Tattooing is historically a cultural art form that’s been practised for thousands of years, however it’s only in the last century that body inking has become a widespread (and accepted) form of expressionism and fashion. Often tattooing is overlooked as an artistic skill yet the combined required elements of technique, attention to detail and illustrative talent highlights why it should not be.

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We came across Australian tattoo artist Dave Clayton via Instagram and reached out to him to discover more!

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Can you tell us a little bit about yourself and your path to becoming a tattoo artist?

My Name is Dave, I’m 30 years old and I live in Melbourne, Australia. I have always been interested in art, coming from a loving family that encouraged me to always do what I loved doing, which was drawing. My father was a technical illustrator so I guess it was in the genes!

After high school I studied Illustration and Multimedia and Design, then started working as a graphic designer.

Getting into tattooing was a big shift for me, I’d just finished 2 1/2 years living in  London and travelling around Europe and arrived back in Australia to a job I wasn’t stimulated by. 

After a few months of working I saw that a tattoo parlour in my area (The Piercing Urge) had a position open for an apprentice, I knew of one of the artists there, Frederick Bain (who is now my great friend and mentor). So I knew I had to give it a shot or I would regret it. 

Now two years later I wouldn’t change a thing; I love this job and the industry.

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How different is it drawing on someone’s skin to drawing on paper or canvas? 

I think the technical aspect of it is something you need to learn, like the way to hold a machine and having different techniques to create certain effects. The skin is also not flat, it’s curved, some people are squishy and some people are boney which you also have to account for. The machines are also heavier than a pencil so thats something that you also need to get used to 

But first and foremost the hand eye coordination that you have from learning to draw is a great starting point for anyone thinking about getting into the industry, so Practise that FIRST!

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How have you had to adapt your technique?

Like I said, you need to learn new techniques when starting with any new medium weather it be painting, sculpting, drawing, 3D modelling, so I guess rather than adapting you are always learning new things.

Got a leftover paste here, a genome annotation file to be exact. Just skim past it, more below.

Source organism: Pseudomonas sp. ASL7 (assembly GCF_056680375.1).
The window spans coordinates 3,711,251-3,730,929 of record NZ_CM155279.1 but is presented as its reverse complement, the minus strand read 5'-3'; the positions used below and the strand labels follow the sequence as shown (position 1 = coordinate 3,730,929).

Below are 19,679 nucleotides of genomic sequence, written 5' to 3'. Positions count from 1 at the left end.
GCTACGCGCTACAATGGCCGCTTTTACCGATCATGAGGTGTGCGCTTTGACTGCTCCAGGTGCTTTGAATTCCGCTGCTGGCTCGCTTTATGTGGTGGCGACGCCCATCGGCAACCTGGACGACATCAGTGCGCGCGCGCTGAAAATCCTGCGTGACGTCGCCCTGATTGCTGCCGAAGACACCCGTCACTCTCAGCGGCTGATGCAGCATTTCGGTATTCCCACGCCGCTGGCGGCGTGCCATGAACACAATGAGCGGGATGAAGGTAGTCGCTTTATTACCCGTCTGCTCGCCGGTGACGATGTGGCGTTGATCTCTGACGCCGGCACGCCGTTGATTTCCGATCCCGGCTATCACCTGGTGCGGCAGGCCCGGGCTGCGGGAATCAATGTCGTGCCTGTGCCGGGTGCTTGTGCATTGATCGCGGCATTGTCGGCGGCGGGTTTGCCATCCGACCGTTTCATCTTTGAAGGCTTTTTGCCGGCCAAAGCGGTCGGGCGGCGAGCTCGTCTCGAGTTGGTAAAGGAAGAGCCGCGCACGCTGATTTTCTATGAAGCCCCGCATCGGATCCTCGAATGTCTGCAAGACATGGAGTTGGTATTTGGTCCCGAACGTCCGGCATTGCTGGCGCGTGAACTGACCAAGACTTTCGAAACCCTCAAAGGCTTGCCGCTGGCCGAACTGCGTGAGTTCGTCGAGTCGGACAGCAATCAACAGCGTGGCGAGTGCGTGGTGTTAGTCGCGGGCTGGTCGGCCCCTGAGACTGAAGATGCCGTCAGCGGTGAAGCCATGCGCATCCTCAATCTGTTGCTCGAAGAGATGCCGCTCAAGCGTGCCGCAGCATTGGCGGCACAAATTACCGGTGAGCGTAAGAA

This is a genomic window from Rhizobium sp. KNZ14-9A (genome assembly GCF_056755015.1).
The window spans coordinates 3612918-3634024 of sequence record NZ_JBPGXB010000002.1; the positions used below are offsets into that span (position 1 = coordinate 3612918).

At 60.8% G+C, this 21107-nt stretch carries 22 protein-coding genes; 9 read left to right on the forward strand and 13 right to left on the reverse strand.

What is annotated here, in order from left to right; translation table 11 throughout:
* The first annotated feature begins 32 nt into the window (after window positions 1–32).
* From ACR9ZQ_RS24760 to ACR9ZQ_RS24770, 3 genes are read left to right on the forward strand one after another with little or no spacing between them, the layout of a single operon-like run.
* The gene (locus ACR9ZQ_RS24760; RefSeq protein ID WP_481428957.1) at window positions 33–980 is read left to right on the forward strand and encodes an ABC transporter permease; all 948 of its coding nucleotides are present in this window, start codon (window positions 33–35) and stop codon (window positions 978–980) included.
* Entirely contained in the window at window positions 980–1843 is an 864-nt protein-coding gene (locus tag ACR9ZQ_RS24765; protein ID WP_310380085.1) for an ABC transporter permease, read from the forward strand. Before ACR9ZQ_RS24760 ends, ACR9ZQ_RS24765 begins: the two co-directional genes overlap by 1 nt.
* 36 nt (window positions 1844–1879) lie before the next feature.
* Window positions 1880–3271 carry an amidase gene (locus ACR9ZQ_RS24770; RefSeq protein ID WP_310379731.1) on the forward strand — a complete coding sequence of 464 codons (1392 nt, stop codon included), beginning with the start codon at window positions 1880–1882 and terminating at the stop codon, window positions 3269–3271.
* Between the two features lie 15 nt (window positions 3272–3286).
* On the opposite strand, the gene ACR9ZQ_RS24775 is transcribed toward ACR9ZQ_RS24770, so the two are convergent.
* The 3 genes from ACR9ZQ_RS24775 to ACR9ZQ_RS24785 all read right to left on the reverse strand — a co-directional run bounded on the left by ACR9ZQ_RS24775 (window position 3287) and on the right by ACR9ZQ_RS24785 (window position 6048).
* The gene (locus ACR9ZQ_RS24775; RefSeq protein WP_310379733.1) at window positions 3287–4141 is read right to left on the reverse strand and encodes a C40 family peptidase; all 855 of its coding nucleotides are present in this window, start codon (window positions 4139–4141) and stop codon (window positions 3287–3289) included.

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Tattoos are a fashion in themselves and therefore trends come and go. What dictates these trends and how quickly do you think they stay around for?

I think now more than ever tattoos are less taboo so more people are getting them, which is great to see. I have only been in the industry a short time so to give you an example I think the trend for Chinese characters is gone because I’m yet to tattoo one! Geometric designs like Mandalas are popular now and roses have always been popular, but it’s hard to know what will be the next ‘IN’ designs.

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What’s been the toughest tattoo commission you’ve had so far? 

When it comes to a design you really need to work with you client to come to a final image because it’s on them for LIFE! But because of my background in graphic design I find the consultation side pretty easy. What makes tattooing hard sometimes is if you have a client that cannot sit still or gets flustered by the pain. This has happened a few times and is always tough because you feel kinda bad for causing the distress even if it is involuntary!

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Where do you draw inspiration from for your own artwork? 

Everything! If I’m walking down the street I’ll stop sometimes to look at a pattern in the concrete or stare at a building or person sometimes! I think its ignorant to pigeon hole yourself as an artist, i like to explore inspiration from everywhere.

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What tattoo artists do you admire?

First and foremost is my mentor Frederick Bain, he is a freak of an artist and his work ethic is second to none. I’ve been very spoilt in learning from him and enjoying our shared love of death metal music in the studio makes the days fun! Also Boris Tattoo, Carlos Torres, Josh Duffy, Phil Garcia, Shige Yellowblaze. I could actually go on all day about this but I’ll stop there.

What challenges do you face artistically as a tattoo artist, if any?

Artistically not many, size and detail are two things that people sometimes try to force on you, meaning that the client will want a portrait of Elvis but they want it the size of a finger nail…. you need to explain to them that this will not make a good tattoo. I think with the evolution of machines and inks things that are being tattooed these days are mind blowing and it’s really becoming another avenue for fine artists to explore.

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Do you prefer working with color or in black and white? 

Either or, it doesn’t bother me. Like I said I’m not going to pigeon hole my ability into one thing or another. There are some artists that will only work in one or the other but that’s fine too.

If you had the freedom to do one tattoo, what would it be and where?

I would love to do a full body suit Japanese style. It’s just the peak of a tattooist’s ability I think to create something like that, where a client will trust you with their whole body.

A big thank you to Dave for taking the time to speak with us. You can explore more of his work on his website and on Instagram.